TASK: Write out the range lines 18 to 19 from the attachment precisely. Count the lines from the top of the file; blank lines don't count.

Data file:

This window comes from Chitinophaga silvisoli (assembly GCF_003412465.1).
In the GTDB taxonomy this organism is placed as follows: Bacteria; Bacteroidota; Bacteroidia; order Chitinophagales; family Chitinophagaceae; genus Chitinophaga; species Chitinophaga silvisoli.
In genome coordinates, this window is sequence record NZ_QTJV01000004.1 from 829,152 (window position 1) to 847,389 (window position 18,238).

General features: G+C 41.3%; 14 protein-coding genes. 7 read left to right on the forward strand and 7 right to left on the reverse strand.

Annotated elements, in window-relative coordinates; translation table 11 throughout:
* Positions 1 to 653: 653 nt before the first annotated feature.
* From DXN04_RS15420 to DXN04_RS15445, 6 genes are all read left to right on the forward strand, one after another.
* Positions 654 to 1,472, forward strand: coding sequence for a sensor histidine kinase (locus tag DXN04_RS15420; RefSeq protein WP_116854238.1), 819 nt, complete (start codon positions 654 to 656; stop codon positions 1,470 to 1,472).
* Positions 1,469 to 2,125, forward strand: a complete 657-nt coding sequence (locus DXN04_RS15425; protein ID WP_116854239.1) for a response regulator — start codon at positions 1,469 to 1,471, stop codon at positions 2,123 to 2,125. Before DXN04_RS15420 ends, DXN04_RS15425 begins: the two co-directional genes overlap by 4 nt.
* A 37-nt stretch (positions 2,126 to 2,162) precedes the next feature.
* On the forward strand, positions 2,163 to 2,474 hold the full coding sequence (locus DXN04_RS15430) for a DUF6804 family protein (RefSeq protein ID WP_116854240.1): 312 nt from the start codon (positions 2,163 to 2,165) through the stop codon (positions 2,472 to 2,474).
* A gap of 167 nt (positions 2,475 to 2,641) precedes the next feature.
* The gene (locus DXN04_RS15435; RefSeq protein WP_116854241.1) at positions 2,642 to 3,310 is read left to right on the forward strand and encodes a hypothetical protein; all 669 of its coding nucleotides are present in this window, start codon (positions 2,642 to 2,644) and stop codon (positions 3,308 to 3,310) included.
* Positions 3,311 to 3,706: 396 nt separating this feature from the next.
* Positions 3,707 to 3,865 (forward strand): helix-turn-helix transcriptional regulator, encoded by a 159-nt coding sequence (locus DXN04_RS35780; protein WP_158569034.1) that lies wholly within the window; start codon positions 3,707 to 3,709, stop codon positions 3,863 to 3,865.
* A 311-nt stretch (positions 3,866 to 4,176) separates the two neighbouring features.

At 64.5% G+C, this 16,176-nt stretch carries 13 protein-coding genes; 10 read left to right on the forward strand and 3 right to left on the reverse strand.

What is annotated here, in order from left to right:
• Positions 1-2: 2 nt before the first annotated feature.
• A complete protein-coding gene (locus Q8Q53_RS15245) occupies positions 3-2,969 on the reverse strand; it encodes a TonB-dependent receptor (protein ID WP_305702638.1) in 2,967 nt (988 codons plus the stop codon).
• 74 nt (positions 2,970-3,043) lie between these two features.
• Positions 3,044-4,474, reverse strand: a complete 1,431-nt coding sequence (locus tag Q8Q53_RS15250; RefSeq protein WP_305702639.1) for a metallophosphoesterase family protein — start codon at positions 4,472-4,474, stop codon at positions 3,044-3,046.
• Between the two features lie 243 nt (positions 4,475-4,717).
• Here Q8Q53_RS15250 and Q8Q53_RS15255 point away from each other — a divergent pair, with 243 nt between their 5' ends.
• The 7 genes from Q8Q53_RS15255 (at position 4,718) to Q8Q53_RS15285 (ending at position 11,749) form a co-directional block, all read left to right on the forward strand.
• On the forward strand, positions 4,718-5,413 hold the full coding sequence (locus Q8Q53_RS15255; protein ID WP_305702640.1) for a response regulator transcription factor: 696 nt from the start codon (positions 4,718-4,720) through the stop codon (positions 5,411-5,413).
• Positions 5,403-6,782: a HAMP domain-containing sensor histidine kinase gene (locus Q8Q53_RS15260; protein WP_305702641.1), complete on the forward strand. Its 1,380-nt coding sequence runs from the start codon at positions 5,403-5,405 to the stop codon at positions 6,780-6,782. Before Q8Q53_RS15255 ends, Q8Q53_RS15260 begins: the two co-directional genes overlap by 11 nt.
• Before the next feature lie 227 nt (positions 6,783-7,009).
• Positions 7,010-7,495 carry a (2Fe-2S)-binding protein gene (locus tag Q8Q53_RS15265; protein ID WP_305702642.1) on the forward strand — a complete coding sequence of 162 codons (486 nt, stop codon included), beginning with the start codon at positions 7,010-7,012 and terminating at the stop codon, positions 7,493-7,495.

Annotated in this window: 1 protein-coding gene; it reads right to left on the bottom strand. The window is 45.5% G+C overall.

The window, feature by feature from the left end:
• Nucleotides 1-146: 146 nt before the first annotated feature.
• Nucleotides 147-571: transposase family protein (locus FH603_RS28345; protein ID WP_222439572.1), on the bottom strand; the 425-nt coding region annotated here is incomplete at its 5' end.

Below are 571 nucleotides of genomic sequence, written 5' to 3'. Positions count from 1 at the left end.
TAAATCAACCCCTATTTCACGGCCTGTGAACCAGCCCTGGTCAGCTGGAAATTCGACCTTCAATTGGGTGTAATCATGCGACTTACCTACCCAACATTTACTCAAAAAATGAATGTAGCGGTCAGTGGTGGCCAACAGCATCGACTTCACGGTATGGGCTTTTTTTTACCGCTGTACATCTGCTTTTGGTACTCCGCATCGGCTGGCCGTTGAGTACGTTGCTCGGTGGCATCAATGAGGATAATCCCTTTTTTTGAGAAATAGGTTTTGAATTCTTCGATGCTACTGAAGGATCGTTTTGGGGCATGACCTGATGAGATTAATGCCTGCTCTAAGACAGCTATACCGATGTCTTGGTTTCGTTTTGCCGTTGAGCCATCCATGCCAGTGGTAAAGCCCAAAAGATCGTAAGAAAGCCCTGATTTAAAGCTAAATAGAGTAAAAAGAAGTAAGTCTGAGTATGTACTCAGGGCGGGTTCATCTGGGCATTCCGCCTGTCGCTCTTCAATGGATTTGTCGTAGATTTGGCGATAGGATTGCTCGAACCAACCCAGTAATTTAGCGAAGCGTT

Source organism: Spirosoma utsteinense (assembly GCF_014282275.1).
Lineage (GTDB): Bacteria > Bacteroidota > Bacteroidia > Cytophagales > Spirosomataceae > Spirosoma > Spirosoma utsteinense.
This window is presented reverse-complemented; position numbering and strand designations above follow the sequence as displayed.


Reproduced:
What is annotated here, in order from left to right:
• Positions 1-2: 2 nt before the first annotated feature.